Eye For Film >> Movies >> Step Up 2 The Streets (2008) DVD Review
Step Up 2 The Streets
Reviewed by: Caro NessRead Jennie Kermode's film review of Step Up 2 The Streets
As a movie this is pretty average. The script is uninspired, the plot cheesy, the acting average but the dancing is pretty slick, and that is what matters since ostensibly this movie is a showcase for dance. My daughter certainly enjoyed it, despite the chronically bad continuity towards the end of the film.
The video extras include a Deleted Scenes selection and what I like about this particular batch is you can watch them with or without a commentary from director, John Chu. If you choose to watch them with his commentary, he explains what he was trying to achieve with each scene and why they were ultimately deleted. This makes a refreshing change from the usual. There are two dance routines, one by Jabawockeez and the other by West Coast Riders, both of whom are pretty talented. The other deleted scene worth mentioning is the song montage by Cassie Ventura.
Also included is The Robert Hoffman Video Prank, featuring the actor leaving a highly bemused shop assistant behind in his wake, having break danced in the store. Then there is Fresh Eyes: The Making of Step Up 2 The Streets. This is the usual rather self-congratulatory stuff, in which the director talks about why the movie was made, the rehearsal process, the characters, the actors and particularly the director, John Chu and his choreographers. What really comes across here is Chu's genuine fascination with and passion for street dancing!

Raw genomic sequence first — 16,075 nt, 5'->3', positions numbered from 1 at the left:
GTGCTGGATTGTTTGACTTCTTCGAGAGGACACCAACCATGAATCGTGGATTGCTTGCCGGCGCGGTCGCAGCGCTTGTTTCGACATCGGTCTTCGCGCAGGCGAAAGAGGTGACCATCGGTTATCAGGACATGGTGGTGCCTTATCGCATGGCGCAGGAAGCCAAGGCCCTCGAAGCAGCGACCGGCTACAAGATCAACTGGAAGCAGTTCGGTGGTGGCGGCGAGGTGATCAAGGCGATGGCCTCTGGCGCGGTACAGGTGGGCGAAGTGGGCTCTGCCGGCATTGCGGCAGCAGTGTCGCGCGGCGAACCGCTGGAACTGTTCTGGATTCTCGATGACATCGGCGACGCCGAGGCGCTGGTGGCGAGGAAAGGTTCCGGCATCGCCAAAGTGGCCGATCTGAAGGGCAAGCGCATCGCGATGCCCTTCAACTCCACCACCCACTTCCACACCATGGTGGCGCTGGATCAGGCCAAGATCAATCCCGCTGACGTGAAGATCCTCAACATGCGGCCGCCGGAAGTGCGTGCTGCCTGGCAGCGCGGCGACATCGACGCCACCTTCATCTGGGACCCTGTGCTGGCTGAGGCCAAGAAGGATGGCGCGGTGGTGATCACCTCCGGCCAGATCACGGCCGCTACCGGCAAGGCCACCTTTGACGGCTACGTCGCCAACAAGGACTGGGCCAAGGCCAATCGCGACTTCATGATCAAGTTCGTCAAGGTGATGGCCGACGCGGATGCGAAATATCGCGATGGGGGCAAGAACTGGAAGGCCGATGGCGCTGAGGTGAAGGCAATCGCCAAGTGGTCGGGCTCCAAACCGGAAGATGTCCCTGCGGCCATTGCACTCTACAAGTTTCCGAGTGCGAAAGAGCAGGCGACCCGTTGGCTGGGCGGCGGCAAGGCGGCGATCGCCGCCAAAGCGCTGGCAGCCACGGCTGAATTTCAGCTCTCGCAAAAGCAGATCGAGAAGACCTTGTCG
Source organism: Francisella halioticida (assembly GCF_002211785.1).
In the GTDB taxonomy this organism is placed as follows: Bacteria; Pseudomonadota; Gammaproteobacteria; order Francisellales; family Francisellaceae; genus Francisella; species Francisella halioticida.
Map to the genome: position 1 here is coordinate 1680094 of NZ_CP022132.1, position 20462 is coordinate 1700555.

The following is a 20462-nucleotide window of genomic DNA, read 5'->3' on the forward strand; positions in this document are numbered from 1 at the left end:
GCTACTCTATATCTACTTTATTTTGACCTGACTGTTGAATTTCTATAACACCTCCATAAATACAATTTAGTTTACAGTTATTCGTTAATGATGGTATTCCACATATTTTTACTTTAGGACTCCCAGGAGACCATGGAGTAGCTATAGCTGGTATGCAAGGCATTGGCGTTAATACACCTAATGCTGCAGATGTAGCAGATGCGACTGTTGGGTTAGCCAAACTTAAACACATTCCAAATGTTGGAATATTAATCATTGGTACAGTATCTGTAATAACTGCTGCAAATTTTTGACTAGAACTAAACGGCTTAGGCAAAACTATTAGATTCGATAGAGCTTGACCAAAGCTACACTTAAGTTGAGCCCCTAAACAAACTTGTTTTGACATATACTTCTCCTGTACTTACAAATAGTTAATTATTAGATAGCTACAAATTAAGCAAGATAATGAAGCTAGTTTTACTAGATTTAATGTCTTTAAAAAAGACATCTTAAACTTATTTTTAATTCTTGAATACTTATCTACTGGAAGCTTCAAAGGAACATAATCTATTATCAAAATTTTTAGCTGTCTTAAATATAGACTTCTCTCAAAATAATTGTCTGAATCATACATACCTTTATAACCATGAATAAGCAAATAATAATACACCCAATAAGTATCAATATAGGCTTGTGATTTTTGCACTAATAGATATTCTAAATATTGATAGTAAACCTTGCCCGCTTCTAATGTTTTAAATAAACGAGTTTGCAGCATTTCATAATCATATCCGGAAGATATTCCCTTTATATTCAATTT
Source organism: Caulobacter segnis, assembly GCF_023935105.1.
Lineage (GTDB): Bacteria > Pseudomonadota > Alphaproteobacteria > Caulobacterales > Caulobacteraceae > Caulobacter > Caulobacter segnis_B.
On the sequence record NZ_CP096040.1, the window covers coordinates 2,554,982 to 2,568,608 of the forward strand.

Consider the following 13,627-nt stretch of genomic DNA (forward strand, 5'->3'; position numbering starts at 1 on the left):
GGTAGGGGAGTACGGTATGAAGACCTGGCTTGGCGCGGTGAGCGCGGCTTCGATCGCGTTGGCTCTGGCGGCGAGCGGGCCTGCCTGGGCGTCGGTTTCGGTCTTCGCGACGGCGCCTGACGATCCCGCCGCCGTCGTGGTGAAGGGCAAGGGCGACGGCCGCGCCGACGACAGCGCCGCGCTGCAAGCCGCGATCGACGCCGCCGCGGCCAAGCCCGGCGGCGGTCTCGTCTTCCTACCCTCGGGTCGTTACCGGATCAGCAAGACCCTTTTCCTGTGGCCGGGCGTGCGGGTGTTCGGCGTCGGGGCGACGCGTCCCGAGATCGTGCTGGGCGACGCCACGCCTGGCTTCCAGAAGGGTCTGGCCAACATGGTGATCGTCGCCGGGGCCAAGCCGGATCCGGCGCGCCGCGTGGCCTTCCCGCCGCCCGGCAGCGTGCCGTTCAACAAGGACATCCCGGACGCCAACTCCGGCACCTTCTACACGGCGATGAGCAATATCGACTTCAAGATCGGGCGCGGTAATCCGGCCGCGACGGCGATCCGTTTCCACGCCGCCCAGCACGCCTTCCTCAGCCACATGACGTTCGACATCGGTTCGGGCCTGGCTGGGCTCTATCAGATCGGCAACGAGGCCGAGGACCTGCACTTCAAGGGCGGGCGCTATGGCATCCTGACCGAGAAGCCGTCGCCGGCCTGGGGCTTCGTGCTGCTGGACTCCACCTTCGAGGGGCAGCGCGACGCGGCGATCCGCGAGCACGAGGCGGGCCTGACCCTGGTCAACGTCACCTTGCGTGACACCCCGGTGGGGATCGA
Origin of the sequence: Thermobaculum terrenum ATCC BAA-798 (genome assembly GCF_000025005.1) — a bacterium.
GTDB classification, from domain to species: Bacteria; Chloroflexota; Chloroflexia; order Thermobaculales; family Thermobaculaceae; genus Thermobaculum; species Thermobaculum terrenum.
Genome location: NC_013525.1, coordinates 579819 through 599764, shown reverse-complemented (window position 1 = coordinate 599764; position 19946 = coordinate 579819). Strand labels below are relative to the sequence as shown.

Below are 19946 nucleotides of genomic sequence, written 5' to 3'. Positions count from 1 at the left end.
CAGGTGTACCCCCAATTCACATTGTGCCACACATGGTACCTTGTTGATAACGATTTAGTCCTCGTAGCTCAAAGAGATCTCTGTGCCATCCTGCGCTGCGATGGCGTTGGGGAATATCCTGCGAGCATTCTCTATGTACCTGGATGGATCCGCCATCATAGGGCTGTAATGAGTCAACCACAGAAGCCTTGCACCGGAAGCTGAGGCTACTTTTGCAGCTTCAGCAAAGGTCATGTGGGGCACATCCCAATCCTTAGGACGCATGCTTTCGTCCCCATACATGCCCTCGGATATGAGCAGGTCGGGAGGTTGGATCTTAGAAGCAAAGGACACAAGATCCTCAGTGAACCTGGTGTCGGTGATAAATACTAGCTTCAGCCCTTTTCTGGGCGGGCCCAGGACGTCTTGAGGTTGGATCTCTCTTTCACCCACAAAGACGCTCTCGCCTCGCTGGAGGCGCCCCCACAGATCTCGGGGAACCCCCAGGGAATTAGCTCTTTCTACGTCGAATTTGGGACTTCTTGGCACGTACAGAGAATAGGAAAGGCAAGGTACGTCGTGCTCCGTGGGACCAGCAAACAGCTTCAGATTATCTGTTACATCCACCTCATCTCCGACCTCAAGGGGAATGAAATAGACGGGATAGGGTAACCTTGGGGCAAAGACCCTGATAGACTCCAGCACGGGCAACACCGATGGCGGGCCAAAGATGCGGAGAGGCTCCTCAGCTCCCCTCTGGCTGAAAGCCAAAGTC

Lastly, there is Outlaws of Hip Hop: Meet the 410. For dance fans this is more of a treat, featuring as it does an interview with the choreographer, Hi-Hat and the 410 crew. They are shown in rehearsal and there are numerous interviews with them explaining how they got in to dance, why they enjoy it and what it means to them on a personal level. There is a real sense of purpose here and it is always interesting hearing people with real skill and panache discussing what they do and why they love it.
For such a colourful movie, the DVD is surprisingly subdued. The colours don't leap out at you and in places it even feels quite murky. It's possible that Chu was aiming to convey to us the grittiness of the streets but I think that might be me being charitable! There is little distortion in the incredibly fast-paced dance sequences where you might expect it but ultimately I would say that you were watching the film for the excellence of the dance and music and not for the quality of the image or the acting.
The Dolby Digital 5.1 soundtrack has lashings of hip-hop that shifts from channel to channel, booming bass lines and dance routines that make you tap your feet. The music alone is interesting enough to make you want too listen and the fact that it often blends seamlessly into the dialogue adds to the atmosphere. Though I have to say that is thanks to the quality of the soundtrack not the dialogue!
All in all, this is a movie that the teenagers will love. Having said that, I enjoyed it too. I have to say though that the dialogue and acting is woodeni-Hat. and it is only the dance and music that make it memorable. For that alone, I will give it ***.Reviewed on: 18 Jul 2008